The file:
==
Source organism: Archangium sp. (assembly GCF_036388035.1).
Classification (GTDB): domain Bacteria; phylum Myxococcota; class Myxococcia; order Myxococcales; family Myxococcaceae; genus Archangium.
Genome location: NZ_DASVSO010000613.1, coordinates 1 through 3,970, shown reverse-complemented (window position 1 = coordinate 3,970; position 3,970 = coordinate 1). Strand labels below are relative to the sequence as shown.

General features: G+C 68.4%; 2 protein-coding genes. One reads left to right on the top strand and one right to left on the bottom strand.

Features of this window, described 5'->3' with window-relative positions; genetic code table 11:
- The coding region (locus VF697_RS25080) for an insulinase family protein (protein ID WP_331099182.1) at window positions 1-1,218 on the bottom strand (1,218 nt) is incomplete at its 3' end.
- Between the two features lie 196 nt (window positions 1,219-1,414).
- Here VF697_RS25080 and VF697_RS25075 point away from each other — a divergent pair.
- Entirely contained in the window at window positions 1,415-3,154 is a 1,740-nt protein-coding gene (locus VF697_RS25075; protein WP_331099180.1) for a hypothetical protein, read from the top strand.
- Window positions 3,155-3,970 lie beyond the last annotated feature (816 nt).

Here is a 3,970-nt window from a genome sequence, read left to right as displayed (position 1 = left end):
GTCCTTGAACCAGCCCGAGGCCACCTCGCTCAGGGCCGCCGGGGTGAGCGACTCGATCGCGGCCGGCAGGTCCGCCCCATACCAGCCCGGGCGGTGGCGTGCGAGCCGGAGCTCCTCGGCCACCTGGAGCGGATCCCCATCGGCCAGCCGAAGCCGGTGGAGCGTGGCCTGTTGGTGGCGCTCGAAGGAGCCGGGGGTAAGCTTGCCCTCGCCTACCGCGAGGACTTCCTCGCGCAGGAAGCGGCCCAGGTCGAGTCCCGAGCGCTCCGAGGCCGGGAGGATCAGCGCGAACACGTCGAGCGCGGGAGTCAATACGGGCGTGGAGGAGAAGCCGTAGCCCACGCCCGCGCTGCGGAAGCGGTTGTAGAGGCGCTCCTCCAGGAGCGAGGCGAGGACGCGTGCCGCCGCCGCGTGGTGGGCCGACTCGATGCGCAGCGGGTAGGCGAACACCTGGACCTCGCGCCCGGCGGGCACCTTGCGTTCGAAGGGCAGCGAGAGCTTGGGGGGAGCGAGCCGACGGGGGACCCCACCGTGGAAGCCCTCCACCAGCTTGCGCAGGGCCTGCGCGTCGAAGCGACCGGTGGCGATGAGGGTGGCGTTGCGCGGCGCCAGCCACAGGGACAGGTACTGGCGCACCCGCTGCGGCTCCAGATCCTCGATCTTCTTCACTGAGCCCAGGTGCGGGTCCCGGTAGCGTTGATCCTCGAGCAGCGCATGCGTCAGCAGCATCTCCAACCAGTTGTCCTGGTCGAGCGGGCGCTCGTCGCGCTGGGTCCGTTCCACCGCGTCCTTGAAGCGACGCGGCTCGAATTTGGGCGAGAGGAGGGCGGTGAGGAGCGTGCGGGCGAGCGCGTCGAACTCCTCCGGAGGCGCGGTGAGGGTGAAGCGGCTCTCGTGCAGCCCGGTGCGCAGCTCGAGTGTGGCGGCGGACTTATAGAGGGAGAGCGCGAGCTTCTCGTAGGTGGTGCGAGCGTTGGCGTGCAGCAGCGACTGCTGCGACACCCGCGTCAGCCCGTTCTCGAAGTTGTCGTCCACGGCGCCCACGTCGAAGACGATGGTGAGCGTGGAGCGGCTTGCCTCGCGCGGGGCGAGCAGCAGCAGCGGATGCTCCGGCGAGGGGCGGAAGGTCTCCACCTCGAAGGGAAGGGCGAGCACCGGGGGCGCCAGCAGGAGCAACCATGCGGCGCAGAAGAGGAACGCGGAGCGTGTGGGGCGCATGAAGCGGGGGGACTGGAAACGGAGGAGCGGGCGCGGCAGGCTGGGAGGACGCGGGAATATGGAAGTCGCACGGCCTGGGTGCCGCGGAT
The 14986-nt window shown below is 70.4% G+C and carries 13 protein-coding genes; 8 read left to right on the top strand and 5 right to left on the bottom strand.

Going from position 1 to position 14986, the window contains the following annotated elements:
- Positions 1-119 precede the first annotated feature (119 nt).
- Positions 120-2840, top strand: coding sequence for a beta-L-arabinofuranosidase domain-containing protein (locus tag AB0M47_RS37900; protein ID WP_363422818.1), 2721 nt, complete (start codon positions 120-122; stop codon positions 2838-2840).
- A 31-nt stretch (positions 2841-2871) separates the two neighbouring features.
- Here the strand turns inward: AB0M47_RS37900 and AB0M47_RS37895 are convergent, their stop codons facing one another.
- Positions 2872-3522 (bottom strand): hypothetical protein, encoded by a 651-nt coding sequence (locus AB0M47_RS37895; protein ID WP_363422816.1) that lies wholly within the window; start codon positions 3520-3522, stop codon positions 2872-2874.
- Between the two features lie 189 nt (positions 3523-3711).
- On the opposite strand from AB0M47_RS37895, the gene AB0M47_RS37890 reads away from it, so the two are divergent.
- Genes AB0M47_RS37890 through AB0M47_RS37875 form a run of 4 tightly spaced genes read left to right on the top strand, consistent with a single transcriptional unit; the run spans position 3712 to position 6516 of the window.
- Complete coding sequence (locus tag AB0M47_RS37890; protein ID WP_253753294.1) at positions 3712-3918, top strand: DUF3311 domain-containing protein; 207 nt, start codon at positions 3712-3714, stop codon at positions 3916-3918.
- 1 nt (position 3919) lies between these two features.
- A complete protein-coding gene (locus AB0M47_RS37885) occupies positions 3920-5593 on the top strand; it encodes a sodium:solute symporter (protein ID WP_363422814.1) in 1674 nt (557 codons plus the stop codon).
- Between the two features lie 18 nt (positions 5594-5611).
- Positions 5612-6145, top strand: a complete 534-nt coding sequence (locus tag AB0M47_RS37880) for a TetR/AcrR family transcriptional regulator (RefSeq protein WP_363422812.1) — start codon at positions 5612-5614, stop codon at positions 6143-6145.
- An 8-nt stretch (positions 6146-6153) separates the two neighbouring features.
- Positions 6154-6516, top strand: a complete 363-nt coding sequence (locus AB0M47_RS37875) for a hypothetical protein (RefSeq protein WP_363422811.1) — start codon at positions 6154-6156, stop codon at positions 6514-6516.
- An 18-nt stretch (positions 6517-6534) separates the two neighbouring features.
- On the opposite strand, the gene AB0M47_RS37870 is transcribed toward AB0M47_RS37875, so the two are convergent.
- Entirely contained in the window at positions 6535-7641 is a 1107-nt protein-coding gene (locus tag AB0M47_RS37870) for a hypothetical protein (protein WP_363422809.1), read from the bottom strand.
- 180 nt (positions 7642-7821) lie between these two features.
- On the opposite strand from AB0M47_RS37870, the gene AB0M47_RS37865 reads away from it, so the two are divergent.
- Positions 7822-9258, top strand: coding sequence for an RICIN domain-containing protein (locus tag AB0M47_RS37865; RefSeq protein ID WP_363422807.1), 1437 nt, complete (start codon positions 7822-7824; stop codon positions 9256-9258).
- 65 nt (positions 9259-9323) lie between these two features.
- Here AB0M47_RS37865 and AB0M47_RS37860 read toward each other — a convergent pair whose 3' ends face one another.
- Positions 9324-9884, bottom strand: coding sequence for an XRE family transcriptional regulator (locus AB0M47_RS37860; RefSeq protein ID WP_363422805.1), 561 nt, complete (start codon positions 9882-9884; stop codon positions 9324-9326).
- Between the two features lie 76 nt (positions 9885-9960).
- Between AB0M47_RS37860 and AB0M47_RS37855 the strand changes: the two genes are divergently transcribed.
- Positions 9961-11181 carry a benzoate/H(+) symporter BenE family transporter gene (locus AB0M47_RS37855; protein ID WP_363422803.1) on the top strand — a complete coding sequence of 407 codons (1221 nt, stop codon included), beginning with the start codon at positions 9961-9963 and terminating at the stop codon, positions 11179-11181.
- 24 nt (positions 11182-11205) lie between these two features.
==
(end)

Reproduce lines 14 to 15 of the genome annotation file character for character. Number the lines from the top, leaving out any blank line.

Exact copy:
Going from position 1 to position 14986, the window contains the following annotated elements:
- Positions 1-119 precede the first annotated feature (119 nt).